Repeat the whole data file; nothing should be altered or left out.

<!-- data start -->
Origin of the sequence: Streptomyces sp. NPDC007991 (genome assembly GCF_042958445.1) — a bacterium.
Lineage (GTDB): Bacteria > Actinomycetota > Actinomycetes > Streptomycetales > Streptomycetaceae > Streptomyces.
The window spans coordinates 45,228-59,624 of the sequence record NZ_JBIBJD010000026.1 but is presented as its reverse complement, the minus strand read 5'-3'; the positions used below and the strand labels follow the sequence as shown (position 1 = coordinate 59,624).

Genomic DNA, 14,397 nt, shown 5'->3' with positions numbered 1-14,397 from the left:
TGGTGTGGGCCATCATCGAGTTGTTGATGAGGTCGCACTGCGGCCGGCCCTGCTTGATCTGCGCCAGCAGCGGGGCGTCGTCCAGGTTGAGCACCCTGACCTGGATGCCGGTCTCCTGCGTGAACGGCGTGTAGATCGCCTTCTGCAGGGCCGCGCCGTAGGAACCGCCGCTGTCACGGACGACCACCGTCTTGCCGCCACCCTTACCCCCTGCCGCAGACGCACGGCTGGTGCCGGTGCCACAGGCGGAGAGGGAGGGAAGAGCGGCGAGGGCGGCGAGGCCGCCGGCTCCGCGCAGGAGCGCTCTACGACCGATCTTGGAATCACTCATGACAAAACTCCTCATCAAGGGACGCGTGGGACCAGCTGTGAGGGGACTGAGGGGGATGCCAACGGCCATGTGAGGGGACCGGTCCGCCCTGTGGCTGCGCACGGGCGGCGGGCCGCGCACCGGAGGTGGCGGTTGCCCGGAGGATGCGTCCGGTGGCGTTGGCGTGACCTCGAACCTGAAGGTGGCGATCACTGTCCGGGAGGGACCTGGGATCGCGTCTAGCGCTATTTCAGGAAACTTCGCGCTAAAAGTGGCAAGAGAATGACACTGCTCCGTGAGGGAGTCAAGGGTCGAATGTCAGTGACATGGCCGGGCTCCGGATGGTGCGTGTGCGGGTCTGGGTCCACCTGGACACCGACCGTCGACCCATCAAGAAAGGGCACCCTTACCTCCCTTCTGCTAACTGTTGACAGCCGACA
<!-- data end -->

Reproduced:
Origin of the sequence: Streptomyces sp. NPDC007991 (genome assembly GCF_042958445.1) — a bacterium.
Lineage (GTDB): Bacteria > Actinomycetota > Actinomycetes > Streptomycetales > Streptomycetaceae > Streptomyces.
The window spans coordinates 45,228-59,624 of the sequence record NZ_JBIBJD010000026.1 but is presented as its reverse complement, the minus strand read 5'-3'; the positions used below and the strand labels follow the sequence as shown (position 1 = coordinate 59,624).

Genomic DNA, 14,397 nt, shown 5'->3' with positions numbered 1-14,397 from the left:
TGGTGTGGGCCATCATCGAGTTGTTGATGAGGTCGCACTGCGGCCGGCCCTGCTTGATCTGCGCCAGCAGCGGGGCGTCGTCCAGGTTGAGCACCCTGACCTGGATGCCGGTCTCCTGCGTGAACGGCGTGTAGATCGCCTTCTGCAGGGCCGCGCCGTAGGAACCGCCGCTGTCACGGACGACCACCGTCTTGCCGCCACCCTTACCCCCTGCCGCAGACGCACGGCTGGTGCCGGTGCCACAGGCGGAGAGGGAGGGAAGAGCGGCGAGGGCGGCGAGGCCGCCGGCTCCGCGCAGGAGCGCTCTACGACCGATCTTGGAATCACTCATGACAAAACTCCTCATCAAGGGACGCGTGGGACCAGCTGTGAGGGGACTGAGGGGGATGCCAACGGCCATGTGAGGGGACCGGTCCGCCCTGTGGCTGCGCACGGGCGGCGGGCCGCGCACCGGAGGTGGCGGTTGCCCGGAGGATGCGTCCGGTGGCGTTGGCGTGACCTCGAACCTGAAGGTGGCGATCACTGTCCGGGAGGGACCTGGGATCGCGTCTAGCGCTATTTCAGGAAACTTCGCGCTAAAAGTGGCAAGAGAATGACACTGCTCCGTGAGGGAGTCAAGGGTCGAATGTCAGTGACATGGCCGGGCTCCGGATGGTGCGTGTGCGGGTCTGGGTCCACCTGGACACCGACCGTCGACCCATCAAGAAAGGGCACCCTTACCTCCCTTCTGCTAACTGTTGACAGCCGACA